The case-law of the supreme court of Canada on minority linguistic rights: an attempt to disseminate charter patriotism, and its inconveniences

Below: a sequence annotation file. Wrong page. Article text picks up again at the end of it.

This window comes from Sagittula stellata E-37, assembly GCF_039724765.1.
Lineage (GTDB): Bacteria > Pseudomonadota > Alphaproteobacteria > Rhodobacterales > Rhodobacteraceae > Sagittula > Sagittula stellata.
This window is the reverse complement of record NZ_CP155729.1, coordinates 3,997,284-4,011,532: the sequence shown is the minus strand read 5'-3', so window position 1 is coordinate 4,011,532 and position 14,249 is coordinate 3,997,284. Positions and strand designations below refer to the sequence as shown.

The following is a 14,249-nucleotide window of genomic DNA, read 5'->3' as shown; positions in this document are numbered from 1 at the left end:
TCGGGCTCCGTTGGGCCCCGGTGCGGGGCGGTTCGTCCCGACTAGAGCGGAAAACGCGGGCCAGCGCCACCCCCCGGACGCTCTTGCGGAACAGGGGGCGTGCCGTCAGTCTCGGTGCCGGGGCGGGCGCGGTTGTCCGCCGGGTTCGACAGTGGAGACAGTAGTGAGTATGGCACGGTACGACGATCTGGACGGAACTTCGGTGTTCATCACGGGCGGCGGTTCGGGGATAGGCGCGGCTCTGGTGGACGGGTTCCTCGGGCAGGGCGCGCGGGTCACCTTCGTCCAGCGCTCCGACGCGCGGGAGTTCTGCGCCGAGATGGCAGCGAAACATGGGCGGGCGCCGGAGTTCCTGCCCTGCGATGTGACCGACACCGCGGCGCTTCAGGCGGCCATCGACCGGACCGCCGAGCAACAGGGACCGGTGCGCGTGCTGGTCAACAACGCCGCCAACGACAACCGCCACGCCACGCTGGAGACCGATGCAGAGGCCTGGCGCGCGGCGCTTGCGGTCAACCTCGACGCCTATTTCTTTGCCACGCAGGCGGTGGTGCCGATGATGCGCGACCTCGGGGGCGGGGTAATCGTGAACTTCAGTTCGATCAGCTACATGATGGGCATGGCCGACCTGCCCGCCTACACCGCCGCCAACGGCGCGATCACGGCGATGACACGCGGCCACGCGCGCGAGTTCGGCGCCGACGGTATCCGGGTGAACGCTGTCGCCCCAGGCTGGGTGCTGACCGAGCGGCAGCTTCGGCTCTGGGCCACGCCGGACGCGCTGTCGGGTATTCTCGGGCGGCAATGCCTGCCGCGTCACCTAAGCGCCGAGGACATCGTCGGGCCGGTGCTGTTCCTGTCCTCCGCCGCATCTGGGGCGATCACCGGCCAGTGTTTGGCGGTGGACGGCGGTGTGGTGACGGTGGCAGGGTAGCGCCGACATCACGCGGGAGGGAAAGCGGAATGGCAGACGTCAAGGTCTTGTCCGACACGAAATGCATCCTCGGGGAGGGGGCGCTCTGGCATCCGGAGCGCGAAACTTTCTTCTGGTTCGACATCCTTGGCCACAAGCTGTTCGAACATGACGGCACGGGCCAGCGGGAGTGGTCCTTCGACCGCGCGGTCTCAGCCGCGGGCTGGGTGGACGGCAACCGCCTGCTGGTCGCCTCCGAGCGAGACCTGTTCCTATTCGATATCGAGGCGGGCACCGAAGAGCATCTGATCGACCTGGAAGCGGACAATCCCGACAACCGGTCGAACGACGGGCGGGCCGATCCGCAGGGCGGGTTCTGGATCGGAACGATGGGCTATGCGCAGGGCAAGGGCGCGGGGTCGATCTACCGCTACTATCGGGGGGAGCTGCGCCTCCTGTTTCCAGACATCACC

Abstract: Principally in response to the public debt crisis, the process of European political integration appears about to make further advances. This, in turn, brings a need to reflect on the emergence of a new legal culture shared by many legal systems that are gradually moving closer to each other in many ways. The language issue is an important aspect of this: the greater the sovereignty transferred by the Member States to the Brussels institutions, the more essential it becomes that these institutions speak the languages that Europeans know best, generally their national language. This poses a considerable challenge to the EU, where language diversity is now recognised under Article 22 of the Charter of Fundamental Rights of the European Union, and, after the Lisbon Treaty, under Article 3 (3) of the TEU. If the EU truly intends to guarantee that language diversity is respected, it must allow every EU citizen to speak any of the 23 official languages and, at the same time, issue its rules in every citizen’s own language. A useful key to understanding the EU situation is provided by Canada, which, with its two official languages, French and English, has long faced a similar challenge. It has been possible to protect the identities of both the English-speaking and the Frenchspeaking communities by recognising that both communities are entitled to have all written documents drafted in their own language. However, this federal-level decision has led to a model of regulation that is marked by strong separatism in the Province of Quebec, where the French-speaking population constitutes a significant majority. The co-existence of the two communities raises several issues for legal scholars. This paper looks primarily at the classic constitutional problem of the rights that the linguistic minority are entitled to, and a review is provided of the main rulings issued by the Supreme Court of Canada. After the introduction (§ 1), and a short survey of relevant constitutional provisions (§ 2), an account is provided of the debate over the Provinces’ powers when constitutional amendments impinge on their sphere of activity (§ 3), and the key regulations relating to the day-to-day administration of Canadian bilingualism are described (§ 4). The article then examines cases and key issues arising from them, in chronological order (§ 5). The last chapter provides a critical evaluation of the way in which language rights have been shaped in Canadian constitutional jurisprudence (§ 6).